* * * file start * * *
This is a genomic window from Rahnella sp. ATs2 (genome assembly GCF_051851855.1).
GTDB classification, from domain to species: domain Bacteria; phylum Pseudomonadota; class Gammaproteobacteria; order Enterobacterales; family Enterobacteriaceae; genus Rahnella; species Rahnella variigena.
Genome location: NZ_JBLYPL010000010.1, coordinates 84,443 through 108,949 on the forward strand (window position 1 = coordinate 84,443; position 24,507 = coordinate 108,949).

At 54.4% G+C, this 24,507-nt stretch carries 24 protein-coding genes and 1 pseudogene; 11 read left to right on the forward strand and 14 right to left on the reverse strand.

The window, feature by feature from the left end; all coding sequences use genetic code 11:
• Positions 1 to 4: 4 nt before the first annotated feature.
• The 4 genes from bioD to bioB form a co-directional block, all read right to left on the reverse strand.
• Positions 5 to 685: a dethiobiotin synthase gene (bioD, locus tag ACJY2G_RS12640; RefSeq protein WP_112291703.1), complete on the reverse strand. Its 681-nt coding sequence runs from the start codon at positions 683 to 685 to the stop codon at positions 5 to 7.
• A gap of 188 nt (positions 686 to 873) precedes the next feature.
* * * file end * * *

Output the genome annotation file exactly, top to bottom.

This is a genomic window from Rahnella sp. ATs2 (genome assembly GCF_051851855.1).
GTDB classification, from domain to species: domain Bacteria; phylum Pseudomonadota; class Gammaproteobacteria; order Enterobacterales; family Enterobacteriaceae; genus Rahnella; species Rahnella variigena.
Genome location: NZ_JBLYPL010000010.1, coordinates 84,443 through 108,949 on the forward strand (window position 1 = coordinate 84,443; position 24,507 = coordinate 108,949).

At 54.4% G+C, this 24,507-nt stretch carries 24 protein-coding genes and 1 pseudogene; 11 read left to right on the forward strand and 14 right to left on the reverse strand.

The window, feature by feature from the left end; all coding sequences use genetic code 11:
• Positions 1 to 4: 4 nt before the first annotated feature.
• The 4 genes from bioD to bioB form a co-directional block, all read right to left on the reverse strand.
• Positions 5 to 685: a dethiobiotin synthase gene (bioD, locus tag ACJY2G_RS12640; RefSeq protein WP_112291703.1), complete on the reverse strand. Its 681-nt coding sequence runs from the start codon at positions 683 to 685 to the stop codon at positions 5 to 7.
• A gap of 188 nt (positions 686 to 873) precedes the next feature.